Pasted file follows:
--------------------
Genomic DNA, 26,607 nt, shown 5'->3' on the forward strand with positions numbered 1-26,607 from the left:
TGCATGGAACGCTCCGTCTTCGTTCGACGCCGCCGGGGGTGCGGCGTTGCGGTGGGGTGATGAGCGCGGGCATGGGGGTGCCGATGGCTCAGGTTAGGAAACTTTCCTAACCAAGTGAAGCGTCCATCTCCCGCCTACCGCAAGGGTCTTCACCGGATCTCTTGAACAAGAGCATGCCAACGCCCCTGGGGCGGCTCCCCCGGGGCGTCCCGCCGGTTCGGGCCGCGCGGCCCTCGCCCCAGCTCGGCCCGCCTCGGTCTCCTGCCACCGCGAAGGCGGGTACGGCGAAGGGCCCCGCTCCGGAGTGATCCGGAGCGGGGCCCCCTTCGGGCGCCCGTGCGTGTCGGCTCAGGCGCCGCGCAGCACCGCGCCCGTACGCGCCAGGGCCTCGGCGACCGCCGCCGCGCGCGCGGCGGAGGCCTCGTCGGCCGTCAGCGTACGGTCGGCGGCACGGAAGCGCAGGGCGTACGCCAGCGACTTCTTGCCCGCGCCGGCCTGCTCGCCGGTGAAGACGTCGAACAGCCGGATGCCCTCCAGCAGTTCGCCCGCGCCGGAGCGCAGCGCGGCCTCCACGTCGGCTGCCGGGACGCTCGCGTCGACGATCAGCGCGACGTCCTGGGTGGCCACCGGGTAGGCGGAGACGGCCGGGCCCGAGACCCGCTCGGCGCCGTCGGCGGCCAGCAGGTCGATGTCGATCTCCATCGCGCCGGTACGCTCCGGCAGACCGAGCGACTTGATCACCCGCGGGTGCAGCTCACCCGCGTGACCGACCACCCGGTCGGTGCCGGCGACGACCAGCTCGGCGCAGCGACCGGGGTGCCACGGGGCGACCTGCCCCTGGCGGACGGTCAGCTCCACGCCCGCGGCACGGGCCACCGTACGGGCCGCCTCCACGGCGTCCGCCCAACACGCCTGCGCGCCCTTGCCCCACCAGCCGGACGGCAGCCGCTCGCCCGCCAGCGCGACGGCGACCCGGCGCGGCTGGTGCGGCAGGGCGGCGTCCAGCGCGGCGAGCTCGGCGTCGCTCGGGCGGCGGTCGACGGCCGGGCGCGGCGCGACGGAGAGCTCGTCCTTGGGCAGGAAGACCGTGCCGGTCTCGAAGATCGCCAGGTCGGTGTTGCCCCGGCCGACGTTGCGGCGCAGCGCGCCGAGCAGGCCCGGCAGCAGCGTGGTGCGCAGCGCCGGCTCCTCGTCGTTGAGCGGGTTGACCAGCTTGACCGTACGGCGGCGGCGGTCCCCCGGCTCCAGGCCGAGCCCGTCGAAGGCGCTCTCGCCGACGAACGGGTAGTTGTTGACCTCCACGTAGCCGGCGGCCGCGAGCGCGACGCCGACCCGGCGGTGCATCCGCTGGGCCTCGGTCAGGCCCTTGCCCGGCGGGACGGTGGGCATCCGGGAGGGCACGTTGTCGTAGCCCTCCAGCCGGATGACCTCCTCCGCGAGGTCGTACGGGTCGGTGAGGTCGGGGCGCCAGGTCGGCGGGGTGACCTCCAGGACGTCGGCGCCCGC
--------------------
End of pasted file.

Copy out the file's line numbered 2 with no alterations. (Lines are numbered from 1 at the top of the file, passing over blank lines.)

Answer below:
TGCATGGAACGCTCCGTCTTCGTTCGACGCCGCCGGGGGTGCGGCGTTGCGGTGGGGTGATGAGCGCGGGCATGGGGGTGCCGATGGCTCAGGTTAGGAAACTTTCCTAACCAAGTGAAGCGTCCATCTCCCGCCTACCGCAAGGGTCTTCACCGGATCTCTTGAACAAGAGCATGCCAACGCCCCTGGGGCGGCTCCCCCGGGGCGTCCCGCCGGTTCGGGCCGCGCGGCCCTCGCCCCAGCTCGGCCCGCCTCGGTCTCCTGCCACCGCGAAGGCGGGTACGGCGAAGGGCCCCGCTCCGGAGTGATCCGGAGCGGGGCCCCCTTCGGGCGCCCGTGCGTGTCGGCTCAGGCGCCGCGCAGCACCGCGCCCGTACGCGCCAGGGCCTCGGCGACCGCCGCCGCGCGCGCGGCGGAGGCCTCGTCGGCCGTCAGCGTACGGTCGGCGGCACGGAAGCGCAGGGCGTACGCCAGCGACTTCTTGCCCGCGCCGGCCTGCTCGCCGGTGAAGACGTCGAACAGCCGGATGCCCTCCAGCAGTTCGCCCGCGCCGGAGCGCAGCGCGGCCTCCACGTCGGCTGCCGGGACGCTCGCGTCGACGATCAGCGCGACGTCCTGGGTGGCCACCGGGTAGGCGGAGACGGCCGGGCCCGAGACCCGCTCGGCGCCGTCGGCGGCCAGCAGGTCGATGTCGATCTCCATCGCGCCGGTACGCTCCGGCAGACCGAGCGACTTGATCACCCGCGGGTGCAGCTCACCCGCGTGACCGACCACCCGGTCGGTGCCGGCGACGACCAGCTCGGCGCAGCGACCGGGGTGCCACGGGGCGACCTGCCCCTGGCGGACGGTCAGCTCCACGCCCGCGGCACGGGCCACCGTACGGGCCGCCTCCACGGCGTCCGCCCAACACGCCTGCGCGCCCTTGCCCCACCAGCCGGACGGCAGCCGCTCGCCCGCCAGCGCGACGGCGACCCGGCGCGGCTGGTGCGGCAGGGCGGCGTCCAGCGCGGCGAGCTCGGCGTCGCTCGGGCGGCGGTCGACGGCCGGGCGCGGCGCGACGGAGAGCTCGTCCTTGGGCAGGAAGACCGTGCCGGTCTCGAAGATCGCCAGGTCGGTGTTGCCCCGGCCGACGTTGCGGCGCAGCGCGCCGAGCAGGCCCGGCAGCAGCGTGGTGCGCAGCGCCGGCTCCTCGTCGTTGAGCGGGTTGACCAGCTTGACCGTACGGCGGCGGCGGTCCCCCGGCTCCAGGCCGAGCCCGTCGAAGGCGCTCTCGCCGACGAACGGGTAGTTGTTGACCTCCACGTAGCCGGCGGCCGCGAGCGCGACGCCGACCCGGCGGTGCATCCGCTGGGCCTCGGTCAGGCCCTTGCCCGGCGGGACGGTGGGCATCCGGGAGGGCACGTTGTCGTAGCCCTCCAGCCGGATGACCTCCTCCGCGAGGTCGTACGGGTCGGTGAGGTCGGGGCGCCAGGTCGGCGGGGTGACCTCCAGGACGTCGGCGCCCGC